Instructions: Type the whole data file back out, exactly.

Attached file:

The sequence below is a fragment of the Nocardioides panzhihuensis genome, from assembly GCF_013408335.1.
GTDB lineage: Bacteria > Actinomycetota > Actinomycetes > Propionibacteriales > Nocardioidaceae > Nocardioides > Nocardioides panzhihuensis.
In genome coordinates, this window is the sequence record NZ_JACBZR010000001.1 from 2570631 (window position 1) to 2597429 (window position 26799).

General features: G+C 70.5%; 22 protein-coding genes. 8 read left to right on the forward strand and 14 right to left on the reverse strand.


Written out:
The sequence below is a fragment of the Nocardioides panzhihuensis genome, from assembly GCF_013408335.1.
GTDB lineage: Bacteria > Actinomycetota > Actinomycetes > Propionibacteriales > Nocardioidaceae > Nocardioides > Nocardioides panzhihuensis.
In genome coordinates, this window is the sequence record NZ_JACBZR010000001.1 from 2570631 (window position 1) to 2597429 (window position 26799).

General features: G+C 70.5%; 22 protein-coding genes. 8 read left to right on the forward strand and 14 right to left on the reverse strand.